Detailed view

© M. Halford
© M. Halford

Invaded site

© M. Halford
Print page

Spiraea x billardii


Common name: Billardii meadowsweet
Origin: North America
Plant type: Shrub
Life cycle: Perennial
Code of conduct: Annex II
Invasive status (ISEIA protocol): Watch list
Main ornemental function: Ornamental shrub


This factsheet is common for 3 species of North American Spiraea's : S. alba, S. douglasii and S. x bilardii. S. x billardii is the (supposed) hybrid between S. alba and S. douglasii. Rhizomatous shrub, with a height of 1 to 2 m, multi-stemmed, rising at the base. Forming single indivuduals or dense thickets. Rose and small flowers, grouped in dense conical panicles. Leaves with intermediate traits from its two parents.


In Belgium, reproduction modes of North American Spiraea's varies with species and environment. S. alba and S. x billardii seem to reproduce only vegetatively by rhizomes, sprouting and cutting. Rhizomes can extend to several meters from the parent plant. No seed germination have been observed for this hybrid species. Small rhizome fragments (10 cm long) can regenerate at a rate of 50%, which is higher than S. alba, indicating the vegetative multiplication capacities is more important. Long distance dispersal of rhizome fragments transported by rivers stream or soil transfer is possible.


North American spiraea's colonise riverbanks, wet woodlands, clearcuts, forest edges. They grow on sandy or loamy soils, rather moist and acidic. S. x bilardii is mostly found along linear networks (roadways, waterways, hedges). Also planted in garden and parks.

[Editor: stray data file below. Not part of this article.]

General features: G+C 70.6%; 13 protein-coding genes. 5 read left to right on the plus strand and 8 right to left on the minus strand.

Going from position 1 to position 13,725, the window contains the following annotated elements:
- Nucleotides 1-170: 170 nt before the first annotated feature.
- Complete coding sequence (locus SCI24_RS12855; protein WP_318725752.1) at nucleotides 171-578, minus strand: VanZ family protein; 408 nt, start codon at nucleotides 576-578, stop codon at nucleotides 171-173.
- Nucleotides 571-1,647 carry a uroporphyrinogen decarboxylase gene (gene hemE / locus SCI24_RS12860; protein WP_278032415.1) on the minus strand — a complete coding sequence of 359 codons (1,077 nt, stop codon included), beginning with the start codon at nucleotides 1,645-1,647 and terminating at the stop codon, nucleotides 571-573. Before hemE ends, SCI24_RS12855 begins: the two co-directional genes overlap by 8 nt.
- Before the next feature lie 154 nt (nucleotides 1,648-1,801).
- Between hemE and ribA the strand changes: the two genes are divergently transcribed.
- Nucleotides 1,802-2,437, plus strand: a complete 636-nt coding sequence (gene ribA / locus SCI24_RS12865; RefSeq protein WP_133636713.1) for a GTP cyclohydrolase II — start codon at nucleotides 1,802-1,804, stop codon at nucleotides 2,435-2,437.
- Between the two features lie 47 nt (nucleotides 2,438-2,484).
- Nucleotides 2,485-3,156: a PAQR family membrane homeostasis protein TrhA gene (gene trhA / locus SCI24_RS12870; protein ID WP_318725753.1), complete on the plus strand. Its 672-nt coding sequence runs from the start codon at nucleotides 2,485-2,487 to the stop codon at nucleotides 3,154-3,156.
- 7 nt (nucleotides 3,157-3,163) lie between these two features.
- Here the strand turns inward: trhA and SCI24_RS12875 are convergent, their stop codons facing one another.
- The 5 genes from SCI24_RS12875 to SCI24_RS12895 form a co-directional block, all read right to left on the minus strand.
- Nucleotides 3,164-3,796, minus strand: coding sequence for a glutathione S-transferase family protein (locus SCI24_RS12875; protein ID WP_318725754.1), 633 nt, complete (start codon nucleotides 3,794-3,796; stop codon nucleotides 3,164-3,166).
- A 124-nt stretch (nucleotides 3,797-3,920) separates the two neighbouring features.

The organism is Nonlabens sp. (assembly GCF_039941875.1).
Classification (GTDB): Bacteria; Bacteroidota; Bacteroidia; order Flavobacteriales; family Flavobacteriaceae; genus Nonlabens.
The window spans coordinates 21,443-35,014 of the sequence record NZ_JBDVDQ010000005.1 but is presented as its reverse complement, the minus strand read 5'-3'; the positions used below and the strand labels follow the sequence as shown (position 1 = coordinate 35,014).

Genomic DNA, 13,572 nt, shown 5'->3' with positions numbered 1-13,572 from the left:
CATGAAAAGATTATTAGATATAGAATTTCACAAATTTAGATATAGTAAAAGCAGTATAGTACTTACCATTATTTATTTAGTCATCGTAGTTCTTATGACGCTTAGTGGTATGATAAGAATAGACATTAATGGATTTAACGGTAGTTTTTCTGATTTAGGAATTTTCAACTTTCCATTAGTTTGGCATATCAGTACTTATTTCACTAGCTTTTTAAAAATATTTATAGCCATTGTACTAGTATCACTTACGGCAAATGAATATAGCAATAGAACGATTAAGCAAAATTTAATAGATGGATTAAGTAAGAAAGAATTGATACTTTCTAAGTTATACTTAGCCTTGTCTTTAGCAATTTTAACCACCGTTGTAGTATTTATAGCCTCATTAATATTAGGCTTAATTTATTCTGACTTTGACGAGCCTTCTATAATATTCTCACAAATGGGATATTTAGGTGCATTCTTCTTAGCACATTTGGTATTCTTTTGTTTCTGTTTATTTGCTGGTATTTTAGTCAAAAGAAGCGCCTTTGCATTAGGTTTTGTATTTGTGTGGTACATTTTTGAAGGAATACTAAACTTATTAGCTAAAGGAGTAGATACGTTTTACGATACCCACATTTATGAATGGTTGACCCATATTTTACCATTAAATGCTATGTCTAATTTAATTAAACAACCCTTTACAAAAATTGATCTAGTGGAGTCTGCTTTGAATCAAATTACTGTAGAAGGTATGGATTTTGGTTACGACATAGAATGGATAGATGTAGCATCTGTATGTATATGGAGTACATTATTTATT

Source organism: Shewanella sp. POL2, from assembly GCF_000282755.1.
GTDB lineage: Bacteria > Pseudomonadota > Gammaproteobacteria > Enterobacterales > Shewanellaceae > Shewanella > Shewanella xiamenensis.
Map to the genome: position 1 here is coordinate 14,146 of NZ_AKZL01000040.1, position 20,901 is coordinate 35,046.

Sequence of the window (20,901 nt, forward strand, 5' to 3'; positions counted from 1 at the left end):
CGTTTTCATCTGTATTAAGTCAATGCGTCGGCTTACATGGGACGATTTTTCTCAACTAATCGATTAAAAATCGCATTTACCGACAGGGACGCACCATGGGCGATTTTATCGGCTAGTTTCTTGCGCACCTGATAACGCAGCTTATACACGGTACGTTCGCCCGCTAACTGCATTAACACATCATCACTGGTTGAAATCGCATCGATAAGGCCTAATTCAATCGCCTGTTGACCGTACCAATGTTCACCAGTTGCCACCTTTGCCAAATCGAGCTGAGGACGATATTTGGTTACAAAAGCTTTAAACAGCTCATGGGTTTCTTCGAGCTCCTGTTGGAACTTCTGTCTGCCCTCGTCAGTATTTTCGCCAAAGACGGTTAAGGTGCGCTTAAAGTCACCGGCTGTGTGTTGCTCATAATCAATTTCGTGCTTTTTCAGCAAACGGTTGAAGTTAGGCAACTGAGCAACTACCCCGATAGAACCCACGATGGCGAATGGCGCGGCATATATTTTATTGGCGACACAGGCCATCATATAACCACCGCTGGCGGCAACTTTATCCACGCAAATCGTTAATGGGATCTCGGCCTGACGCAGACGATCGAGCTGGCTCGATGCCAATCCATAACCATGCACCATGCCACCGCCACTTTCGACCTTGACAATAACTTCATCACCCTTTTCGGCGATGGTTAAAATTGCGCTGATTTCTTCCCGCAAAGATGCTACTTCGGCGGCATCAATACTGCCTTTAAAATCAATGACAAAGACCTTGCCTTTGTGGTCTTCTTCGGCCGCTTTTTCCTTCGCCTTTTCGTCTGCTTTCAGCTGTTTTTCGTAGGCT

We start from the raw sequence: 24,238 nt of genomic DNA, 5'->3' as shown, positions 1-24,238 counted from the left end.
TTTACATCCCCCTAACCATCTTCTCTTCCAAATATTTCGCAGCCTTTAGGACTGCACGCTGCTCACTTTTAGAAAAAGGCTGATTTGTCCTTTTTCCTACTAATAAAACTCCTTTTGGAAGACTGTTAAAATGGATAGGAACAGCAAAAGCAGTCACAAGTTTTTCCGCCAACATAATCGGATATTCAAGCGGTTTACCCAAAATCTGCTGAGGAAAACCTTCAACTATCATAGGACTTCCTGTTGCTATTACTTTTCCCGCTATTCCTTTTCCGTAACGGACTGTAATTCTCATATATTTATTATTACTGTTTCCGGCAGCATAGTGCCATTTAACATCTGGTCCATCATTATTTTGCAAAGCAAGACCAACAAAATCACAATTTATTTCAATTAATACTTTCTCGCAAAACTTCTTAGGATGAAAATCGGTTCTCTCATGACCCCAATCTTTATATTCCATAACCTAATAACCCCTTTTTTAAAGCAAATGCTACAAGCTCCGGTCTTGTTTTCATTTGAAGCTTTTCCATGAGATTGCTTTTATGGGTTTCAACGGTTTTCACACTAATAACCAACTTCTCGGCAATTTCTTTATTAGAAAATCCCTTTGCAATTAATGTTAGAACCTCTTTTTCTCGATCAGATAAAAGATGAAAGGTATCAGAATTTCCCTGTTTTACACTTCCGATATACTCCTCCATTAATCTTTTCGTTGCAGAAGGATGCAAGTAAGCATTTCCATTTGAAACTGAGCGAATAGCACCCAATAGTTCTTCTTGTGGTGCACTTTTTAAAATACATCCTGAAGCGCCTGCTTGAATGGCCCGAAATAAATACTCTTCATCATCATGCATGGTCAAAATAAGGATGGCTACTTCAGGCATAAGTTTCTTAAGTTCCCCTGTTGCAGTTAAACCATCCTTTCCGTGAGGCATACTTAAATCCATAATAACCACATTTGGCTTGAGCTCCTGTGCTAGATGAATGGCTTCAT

Species classified B2 in Belgium. Spiraea are fast-growing rhizomatous species, with high lateral expansion capacities. They easily form dense monospecific thickets which outcompete native flora and may reduce plant diversity. Nevertheless, Spiraea x billardii seems less detrimental in Belgium. There are few populations in natural habitats of ecological value. Important to mention there are other Spiraea species considered as invasive or potentially invasive in Europe, like S. tomentosa or S. japonica. For more information about this species, click here


(1) avoid planting this species near wet habitats or along rivers, especially in the vicinity of protected areas (natural reserves, Natura 2000 sites, etc.) ; (2) put a rhizome barrier in order to avoid excessive lateral expansion.

Possible native alternative

Main ornemental function

Ornamental shrub

[ Back ]